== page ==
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Planning a special crafting nook

At the turn of the 20th century, when stores and supplies were few, crafting was a necessary part of family life. Sweaters and mittens were knitted, candles were dipped and rugs were braided or hooked by hand. Quality trumped quantity every time. Things had to be durable and useful, or beautiful and cherished. There were few disposable items; they had to last. Crafting was simply an element of existence and the “know-how” was naturally passed on to younger generations through need and custom.

In today’s world of convenience, we no longer have to craft for comfort or survival; crafting has become a hobby instead of a necessity. A major source of instruction and inspiration is the internet. With endless online blogs, forums and social media like Pinterest, ideas are limitless. Classes, books and instructional magazines also abound, and with supplies so easy to source in craft shops, online and big box stores, it’s easy to find exactly what you need for each project.

A dedicated creation station

There is a renewed interest in both heirloom crafting (see “Heritage Crafts,” page 47) and other imaginative pursuits, like scrapbooking or card making. For many people, an important feature to consider is a dedicated crafting space in their home. Some have a whole room devoted to their hobby—lucky ducks! For others, a “creation station” can be carved out of a space within a room. One benefit of having a devoted space is that your messy project isn’t spread all over the dining room table when, say, your mother-in-law stops by for tea. Another practical bonus is that all your supplies are organized in their own “living space” and within reach. Nothing leaves a crafter feeling more like a pegged lobster than an elusive pair of needle-nose pliers when you need them!

It doesn’t have to be complicated. In a few easy steps you can have an artsy area up and running in your home. There are three Ws to consider: Where, What and Who?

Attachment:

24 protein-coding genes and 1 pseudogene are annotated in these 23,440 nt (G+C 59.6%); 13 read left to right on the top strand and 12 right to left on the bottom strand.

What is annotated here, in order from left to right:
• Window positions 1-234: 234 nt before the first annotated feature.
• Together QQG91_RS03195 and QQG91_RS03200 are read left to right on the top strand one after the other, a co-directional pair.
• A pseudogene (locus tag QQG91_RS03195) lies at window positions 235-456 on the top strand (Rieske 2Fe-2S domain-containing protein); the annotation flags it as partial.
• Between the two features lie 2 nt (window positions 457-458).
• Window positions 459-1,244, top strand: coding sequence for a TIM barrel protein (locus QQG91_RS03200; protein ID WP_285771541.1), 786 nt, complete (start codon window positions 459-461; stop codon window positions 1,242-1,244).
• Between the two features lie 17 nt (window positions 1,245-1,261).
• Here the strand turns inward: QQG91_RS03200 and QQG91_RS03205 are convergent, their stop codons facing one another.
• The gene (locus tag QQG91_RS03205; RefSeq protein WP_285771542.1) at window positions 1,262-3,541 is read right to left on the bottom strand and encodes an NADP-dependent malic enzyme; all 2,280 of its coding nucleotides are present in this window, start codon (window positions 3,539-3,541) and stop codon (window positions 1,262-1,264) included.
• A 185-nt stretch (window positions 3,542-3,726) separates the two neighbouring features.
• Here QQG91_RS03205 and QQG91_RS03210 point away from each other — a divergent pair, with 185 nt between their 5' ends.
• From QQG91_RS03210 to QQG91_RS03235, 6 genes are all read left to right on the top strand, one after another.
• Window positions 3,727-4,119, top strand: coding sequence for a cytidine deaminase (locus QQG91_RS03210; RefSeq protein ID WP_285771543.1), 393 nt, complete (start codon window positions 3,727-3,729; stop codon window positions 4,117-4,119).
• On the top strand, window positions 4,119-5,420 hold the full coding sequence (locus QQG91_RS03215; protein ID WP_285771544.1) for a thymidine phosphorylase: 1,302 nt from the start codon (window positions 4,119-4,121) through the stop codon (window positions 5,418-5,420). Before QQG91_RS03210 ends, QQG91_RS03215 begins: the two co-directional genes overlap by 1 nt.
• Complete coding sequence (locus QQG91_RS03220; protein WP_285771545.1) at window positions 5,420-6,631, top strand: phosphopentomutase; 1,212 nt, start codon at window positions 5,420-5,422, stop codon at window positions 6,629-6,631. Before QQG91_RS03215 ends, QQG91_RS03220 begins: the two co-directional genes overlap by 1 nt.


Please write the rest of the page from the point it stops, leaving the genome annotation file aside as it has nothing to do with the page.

A creation station keeps your craft supplies organized and within reach.

1. Where?

Which area of your home will accommodate your craft space? Perhaps you have a nook in the rec-room, spare bedroom or even a closet that could be emptied out. You will need a flat surface to work on and some storage in the form of shelves, cubbies or drawers. Make sure you have adequate lighting; add a task lamp if the ambient lighting is dim.

2. What?

Identify the types of crafts you will work on; i.e. scrapbooking, gift wrapping or jewelry making. For your space to function well, it is important to have a well planned place where everything has a home. Categorize your supplies and use appropriate storage. You don’t always need to buy storage components; everyday items like canning jars and coffee tins can be given a new lease on life with a little imagination.

3. Who?

Who will use the space? Is this a single person workspace? If multiple people will be using the space at one time you will need extra seating and a suitable work surface. If you occasionally have two people crafting together, install castors on your desk (as with the desk in the photo on page 45) to allow it to move away from the wall and have a chair on the other side from time to time. Make sure you have a comfortable chair with good support and use your favourite decorative colours. Remember, you should feel inspired by your creation station!

Heritage crafts

The Atlantic provinces have an exceptionally rich crafting history including basket weaving, quillwork, crocheting, soap making, needlework, and the list goes on and on. Some craft was practiced in our area by the Innu and Mi’kmaq; settlers also brought handy skills with them to enhance life in their new home. Through observation and instruction, these arts and crafts were passed down from one generation to the next. Somewhere in the past few generations things have changed. No longer do we have to spend hours moulding candles, spinning wool, or sewing a quilt as we can easily buy mass-produced items. As a result, some heirloom crafting techniques are at risk of vanishing and knowledge—such as when saplings should be harvested for basket weaving or which part of the birch tree can be used as red dye.

There is hope for heirloom crafts though with the recent movement to preserve historical craft forms through heritage craft societies and other artisan organizations. In Blandford, NS, the Heritage Handwork Group holds regular meetings to learn about the history and methods of various crafts, making sure traditions like felting and rug hooking are preserved for generations to come.

The Atlantic Économusée Network, also known as Artisans at Work, links Atlantic Canadian businesses operating as “working museums” and provides visitors hands-on learning experiences (

And, of course, national historic sites and other interpretive attractions across the region, such as the Village Historique Acadien in Caraquet, NB, offer special workshops and opportunities for visitors to get behind the scenes and learn by doing.

Want to learn more? Representing various craft councils throughout the four Atlantic provinces, the Craft Alliance works as an excellent entry-way for people interested in exploring contemporary and heritage crafts (

Kimberley Eddy owns Evolve Interior Decorating.

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